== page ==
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Peter Rhodes: The importance of preparation

By Peter Rhodes | Peter Rhodes | Published:

Peter Rhodes on University Challenge, "affordable" electric cars and a D-Day battle worth honouring.

Bill Bray of the Staffordshire Yeomanry

IT has never been easier to get into university than it is now. It has never been easier to get a first; these once-hallowed degrees are now handed out like peppermints. But there is one area of varsity life which is as rigorous and unforgiving as ever - University Challenge (BBC2).

THIS week, in a programme almost too brutal to watch, Southampton University routed Cardiff University by a withering 280-40. Southampton won because its team was better selected, better rehearsed and far better informed than its rivals. Preparation - the ultimate lesson for life.

I WAS pleased to read this week that 97-year-old Bill Bray, a wartime tank driver with the Staffordshire Yeomanry, has been awarded the Legion d'Honneur by the French government for his part in liberating France. He is one of the last survivors of a little battle which probably saved the Allied landings on D-Day, June 6, 1944, yet is barely known today. German tanks were heading for the crowded invasion beaches where they could have caused mayhem. But they were stopped and destroyed in a well-planned ambush by the Staffordshire Yeomanry. It was a decisive moment on that world-changing day, yet it is barely mentioned in history books and has never appeared in any D-Day movie. Why not? Probably because the Yeomanry was a regiment of part-time Territorials, not a fashionable, famous or well-connected regular unit. When the Regulars come home from war, an officer writes the regimental history. When the Territorials come home from war, they go back to their day jobs and their deeds fade from memory. Bill Bray's medal is a timely reminder of a victory which deserves to be remembered with pride.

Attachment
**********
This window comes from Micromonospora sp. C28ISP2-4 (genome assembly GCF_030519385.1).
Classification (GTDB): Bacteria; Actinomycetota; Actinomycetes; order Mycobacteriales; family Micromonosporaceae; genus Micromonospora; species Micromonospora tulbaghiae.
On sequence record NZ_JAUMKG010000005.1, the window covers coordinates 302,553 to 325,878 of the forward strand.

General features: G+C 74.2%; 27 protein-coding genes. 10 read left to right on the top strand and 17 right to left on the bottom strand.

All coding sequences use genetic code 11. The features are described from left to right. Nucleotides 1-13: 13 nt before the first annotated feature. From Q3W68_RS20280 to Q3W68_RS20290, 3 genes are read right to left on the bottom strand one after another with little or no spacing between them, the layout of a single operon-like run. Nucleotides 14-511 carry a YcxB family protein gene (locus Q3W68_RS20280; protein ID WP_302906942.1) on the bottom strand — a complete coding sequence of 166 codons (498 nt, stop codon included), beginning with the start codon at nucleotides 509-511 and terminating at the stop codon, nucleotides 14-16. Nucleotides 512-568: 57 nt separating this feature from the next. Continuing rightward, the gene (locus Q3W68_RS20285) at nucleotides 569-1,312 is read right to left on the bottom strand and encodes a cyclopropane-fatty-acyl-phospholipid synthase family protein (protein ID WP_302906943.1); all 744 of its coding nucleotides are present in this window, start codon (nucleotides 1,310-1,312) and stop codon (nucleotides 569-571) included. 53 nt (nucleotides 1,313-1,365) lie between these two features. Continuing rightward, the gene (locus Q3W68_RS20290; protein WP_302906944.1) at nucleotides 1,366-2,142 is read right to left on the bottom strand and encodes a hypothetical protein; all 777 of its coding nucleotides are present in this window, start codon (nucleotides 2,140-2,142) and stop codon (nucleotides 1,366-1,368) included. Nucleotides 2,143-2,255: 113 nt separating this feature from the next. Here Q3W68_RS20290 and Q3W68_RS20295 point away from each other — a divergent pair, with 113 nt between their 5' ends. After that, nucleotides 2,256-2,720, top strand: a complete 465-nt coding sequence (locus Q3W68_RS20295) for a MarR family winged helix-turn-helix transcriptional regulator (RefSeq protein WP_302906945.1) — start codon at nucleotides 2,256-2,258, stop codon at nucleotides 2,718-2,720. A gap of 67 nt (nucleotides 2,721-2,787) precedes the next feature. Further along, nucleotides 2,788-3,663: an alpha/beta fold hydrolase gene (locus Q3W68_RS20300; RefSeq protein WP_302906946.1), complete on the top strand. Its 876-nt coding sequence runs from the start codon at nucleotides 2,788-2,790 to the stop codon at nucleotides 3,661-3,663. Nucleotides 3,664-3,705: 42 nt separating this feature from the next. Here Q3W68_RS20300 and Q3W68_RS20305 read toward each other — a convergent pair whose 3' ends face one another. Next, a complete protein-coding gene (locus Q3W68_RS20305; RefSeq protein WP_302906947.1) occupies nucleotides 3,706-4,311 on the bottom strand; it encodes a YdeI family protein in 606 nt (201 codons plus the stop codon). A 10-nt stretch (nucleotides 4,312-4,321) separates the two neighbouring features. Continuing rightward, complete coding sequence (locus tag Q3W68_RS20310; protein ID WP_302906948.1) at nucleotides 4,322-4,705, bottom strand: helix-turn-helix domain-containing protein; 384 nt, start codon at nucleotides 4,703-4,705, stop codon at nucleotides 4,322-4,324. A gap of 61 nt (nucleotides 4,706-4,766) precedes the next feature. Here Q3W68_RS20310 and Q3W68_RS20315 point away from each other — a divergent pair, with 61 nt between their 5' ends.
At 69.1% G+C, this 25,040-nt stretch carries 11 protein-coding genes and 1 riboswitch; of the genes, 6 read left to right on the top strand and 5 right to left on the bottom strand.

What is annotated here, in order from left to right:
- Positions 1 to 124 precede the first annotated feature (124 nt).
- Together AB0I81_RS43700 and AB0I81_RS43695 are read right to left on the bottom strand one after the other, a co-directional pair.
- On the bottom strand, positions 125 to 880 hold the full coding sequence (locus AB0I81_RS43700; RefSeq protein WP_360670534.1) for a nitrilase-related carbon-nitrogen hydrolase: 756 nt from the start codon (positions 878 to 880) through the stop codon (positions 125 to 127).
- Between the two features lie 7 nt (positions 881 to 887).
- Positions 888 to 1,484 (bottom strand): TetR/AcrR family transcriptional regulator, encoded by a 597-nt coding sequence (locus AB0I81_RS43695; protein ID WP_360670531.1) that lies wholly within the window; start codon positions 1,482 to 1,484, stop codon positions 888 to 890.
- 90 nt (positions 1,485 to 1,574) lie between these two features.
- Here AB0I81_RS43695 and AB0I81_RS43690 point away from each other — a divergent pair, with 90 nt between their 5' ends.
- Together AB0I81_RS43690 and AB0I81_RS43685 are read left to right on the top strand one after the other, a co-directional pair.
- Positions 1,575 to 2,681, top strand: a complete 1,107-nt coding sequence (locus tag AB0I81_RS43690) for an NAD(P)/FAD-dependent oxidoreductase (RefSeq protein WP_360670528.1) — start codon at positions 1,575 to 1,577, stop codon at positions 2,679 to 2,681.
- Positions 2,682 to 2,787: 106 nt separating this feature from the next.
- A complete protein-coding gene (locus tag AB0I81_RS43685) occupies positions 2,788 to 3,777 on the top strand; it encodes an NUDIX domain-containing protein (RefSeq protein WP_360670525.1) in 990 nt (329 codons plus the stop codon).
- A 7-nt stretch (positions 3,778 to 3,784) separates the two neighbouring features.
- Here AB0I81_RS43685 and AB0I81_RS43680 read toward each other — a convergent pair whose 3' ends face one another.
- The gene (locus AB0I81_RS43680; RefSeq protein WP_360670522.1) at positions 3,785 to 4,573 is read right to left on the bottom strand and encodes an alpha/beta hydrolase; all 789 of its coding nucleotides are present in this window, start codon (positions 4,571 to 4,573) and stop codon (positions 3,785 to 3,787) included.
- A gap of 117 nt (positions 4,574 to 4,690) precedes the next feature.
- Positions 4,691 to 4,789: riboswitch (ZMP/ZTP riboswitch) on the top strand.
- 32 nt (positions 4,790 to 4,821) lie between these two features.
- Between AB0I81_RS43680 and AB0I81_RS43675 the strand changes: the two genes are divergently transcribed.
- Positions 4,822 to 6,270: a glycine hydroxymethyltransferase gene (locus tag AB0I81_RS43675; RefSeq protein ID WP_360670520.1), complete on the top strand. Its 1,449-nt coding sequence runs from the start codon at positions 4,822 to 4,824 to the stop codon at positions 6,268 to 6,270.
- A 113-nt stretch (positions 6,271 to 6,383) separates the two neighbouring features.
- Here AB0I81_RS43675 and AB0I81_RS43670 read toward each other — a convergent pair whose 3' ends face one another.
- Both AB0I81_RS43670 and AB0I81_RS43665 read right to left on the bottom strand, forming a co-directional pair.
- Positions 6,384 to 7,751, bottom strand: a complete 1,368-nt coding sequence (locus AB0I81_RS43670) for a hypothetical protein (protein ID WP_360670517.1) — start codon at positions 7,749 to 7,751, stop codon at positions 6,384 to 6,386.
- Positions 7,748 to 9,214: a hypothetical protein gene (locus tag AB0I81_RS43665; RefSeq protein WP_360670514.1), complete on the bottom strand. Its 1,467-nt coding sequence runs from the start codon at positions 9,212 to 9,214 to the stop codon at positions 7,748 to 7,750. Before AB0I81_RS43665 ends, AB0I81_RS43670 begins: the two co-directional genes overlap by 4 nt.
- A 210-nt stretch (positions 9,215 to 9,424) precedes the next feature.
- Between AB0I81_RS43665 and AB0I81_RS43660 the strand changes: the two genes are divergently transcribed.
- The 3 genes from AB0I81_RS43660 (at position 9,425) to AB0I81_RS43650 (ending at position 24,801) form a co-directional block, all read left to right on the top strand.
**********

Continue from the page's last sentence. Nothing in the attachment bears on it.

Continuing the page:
OH, the embarrassment. One national newspaper zoomed in on the impressive chestful of medals worn by the Prince of Wales at this week's Passchendaele commemoration and found they were not real gongs at all. Charles was actually wearing an assortment of commemorative medals, most of which he received for being his mother's son: the Coronation medal, Silver Jubilee medal, Golden Jubilee medal, etc. Notably absent was the Cycling Proficiency badge, so we can only assume he never passed the test. Seriously, if you haven't got a proper medal to wear, don't wear anything.

INTERESTING to see the latest battery-powered cars launched as "the first affordable electric vehicles." They will sell at £27,000. Affordable? To whom? The irony is that these electric cars are subsidised by the Government. In other words, they are made "affordable" for the well-heeled thanks to taxes of people who will never be able to afford them. This is like Robin Hood in reverse gear.

I TROD on something sharp and it forced its way through my boot, coming to rest in the hollow part of the rubber heel. And now it rattles. It is like having a castanet attached to one foot. In the great scheme of things I accept this is hardly castastrophic, but every time I go for a walk I cannot get that infuriating tune, Lady of Spain, out of my head.

Peter Rhodes

By Peter Rhodes

Award-winning columnist and blogger. Keeping an eye on the tribulations and trivia of a fast-changing world

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